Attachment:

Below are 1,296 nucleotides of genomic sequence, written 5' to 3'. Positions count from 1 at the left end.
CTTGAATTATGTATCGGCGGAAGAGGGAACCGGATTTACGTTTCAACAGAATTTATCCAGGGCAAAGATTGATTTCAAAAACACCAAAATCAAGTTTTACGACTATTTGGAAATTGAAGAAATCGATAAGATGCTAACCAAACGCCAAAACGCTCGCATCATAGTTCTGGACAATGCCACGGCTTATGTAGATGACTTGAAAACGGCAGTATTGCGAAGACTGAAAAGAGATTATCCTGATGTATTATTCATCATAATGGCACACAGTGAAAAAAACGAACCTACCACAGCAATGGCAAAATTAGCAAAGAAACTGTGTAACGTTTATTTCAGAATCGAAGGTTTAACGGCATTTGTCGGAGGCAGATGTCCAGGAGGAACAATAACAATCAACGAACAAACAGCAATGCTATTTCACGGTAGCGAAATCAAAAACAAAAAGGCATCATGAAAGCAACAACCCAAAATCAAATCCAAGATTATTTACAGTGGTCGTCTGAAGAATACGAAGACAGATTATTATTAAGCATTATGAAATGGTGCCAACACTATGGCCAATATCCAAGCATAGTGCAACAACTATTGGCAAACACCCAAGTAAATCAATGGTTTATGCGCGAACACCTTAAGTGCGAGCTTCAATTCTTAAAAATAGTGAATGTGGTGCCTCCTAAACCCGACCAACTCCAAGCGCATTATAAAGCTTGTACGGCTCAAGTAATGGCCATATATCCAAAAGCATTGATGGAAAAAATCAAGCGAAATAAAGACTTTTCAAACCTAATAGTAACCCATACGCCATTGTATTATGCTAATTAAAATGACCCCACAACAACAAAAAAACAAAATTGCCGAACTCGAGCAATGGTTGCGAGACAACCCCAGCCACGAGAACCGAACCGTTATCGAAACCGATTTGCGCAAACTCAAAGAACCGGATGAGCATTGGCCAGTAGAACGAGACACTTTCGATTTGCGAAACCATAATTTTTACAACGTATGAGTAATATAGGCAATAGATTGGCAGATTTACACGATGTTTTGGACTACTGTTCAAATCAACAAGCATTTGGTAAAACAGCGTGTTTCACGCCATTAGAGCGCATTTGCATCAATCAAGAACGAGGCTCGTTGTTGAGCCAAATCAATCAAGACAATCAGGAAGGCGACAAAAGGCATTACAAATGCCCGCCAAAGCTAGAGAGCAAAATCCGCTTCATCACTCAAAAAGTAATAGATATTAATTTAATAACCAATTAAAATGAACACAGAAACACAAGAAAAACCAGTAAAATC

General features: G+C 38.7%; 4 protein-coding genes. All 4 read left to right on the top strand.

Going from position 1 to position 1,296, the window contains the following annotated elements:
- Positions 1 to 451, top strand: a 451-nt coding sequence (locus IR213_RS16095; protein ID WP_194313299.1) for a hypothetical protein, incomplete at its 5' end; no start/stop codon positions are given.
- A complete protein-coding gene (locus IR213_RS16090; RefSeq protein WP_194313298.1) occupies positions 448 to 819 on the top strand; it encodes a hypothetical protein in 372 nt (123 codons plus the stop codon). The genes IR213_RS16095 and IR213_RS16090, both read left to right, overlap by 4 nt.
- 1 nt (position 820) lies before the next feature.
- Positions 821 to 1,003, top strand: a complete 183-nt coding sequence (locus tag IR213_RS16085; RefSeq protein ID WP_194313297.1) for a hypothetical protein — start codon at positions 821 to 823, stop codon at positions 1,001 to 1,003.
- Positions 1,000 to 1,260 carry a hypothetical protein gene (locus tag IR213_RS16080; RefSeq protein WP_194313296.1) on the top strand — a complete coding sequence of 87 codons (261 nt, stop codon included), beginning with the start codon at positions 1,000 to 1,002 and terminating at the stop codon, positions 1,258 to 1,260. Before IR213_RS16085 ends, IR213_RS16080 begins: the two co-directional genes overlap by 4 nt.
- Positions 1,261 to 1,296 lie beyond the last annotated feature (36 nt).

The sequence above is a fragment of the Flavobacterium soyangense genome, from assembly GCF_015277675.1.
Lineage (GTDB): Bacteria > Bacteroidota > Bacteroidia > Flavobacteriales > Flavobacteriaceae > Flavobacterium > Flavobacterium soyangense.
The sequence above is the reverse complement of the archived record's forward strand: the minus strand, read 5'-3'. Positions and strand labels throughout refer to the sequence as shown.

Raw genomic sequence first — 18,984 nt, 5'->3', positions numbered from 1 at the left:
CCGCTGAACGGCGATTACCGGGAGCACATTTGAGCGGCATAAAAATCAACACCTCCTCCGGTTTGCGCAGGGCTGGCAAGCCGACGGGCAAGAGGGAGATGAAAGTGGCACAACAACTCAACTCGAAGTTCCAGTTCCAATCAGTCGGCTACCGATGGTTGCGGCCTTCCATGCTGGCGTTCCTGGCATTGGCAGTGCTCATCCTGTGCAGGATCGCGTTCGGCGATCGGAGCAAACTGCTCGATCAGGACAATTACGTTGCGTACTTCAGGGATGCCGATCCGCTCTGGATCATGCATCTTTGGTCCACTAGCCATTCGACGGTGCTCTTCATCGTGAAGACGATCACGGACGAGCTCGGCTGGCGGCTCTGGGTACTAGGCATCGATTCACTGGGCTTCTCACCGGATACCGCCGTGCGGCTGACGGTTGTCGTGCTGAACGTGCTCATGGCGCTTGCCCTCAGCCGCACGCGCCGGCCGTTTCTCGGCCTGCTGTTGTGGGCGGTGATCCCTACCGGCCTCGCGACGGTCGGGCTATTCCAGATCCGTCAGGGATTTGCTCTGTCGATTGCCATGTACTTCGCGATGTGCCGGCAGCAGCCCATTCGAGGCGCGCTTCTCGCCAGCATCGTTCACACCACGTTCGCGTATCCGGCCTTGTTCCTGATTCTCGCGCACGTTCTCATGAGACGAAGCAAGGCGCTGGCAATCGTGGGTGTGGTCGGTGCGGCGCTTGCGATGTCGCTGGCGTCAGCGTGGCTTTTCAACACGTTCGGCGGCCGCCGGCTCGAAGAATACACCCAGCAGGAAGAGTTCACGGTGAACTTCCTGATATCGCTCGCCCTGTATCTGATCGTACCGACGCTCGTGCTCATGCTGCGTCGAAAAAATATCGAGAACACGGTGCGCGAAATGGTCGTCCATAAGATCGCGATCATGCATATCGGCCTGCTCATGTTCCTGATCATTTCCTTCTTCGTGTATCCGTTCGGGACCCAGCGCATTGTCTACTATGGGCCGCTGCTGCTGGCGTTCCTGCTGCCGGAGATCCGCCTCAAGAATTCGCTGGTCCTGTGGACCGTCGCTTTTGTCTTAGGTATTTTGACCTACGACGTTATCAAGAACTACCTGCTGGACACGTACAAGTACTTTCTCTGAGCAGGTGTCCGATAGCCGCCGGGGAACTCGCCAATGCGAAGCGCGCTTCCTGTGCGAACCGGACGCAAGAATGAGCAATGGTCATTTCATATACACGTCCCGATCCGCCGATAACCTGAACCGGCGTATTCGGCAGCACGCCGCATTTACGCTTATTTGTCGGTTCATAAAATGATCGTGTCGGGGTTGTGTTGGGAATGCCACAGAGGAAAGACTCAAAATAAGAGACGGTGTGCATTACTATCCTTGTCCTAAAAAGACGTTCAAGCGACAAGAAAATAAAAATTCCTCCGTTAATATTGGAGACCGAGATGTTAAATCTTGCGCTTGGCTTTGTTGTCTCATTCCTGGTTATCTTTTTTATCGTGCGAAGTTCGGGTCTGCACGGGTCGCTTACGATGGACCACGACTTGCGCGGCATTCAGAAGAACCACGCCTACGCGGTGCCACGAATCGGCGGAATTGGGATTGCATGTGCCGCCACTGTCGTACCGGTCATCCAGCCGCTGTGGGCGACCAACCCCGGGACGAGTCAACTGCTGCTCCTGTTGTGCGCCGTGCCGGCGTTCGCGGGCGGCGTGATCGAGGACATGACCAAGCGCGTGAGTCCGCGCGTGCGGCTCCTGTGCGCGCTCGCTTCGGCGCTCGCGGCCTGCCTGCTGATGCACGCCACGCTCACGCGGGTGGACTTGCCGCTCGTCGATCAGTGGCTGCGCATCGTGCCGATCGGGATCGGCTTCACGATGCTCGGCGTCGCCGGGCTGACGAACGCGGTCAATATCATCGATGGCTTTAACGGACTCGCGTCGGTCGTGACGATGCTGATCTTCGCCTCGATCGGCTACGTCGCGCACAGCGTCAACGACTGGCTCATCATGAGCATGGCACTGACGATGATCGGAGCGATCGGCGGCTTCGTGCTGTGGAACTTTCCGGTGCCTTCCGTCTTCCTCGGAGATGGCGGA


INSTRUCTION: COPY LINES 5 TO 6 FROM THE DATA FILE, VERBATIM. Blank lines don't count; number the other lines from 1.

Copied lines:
- Positions 1 to 451, top strand: a 451-nt coding sequence (locus IR213_RS16095; protein ID WP_194313299.1) for a hypothetical protein, incomplete at its 5' end; no start/stop codon positions are given.
- A complete protein-coding gene (locus IR213_RS16090; RefSeq protein WP_194313298.1) occupies positions 448 to 819 on the top strand; it encodes a hypothetical protein in 372 nt (123 codons plus the stop codon). The genes IR213_RS16095 and IR213_RS16090, both read left to right, overlap by 4 nt.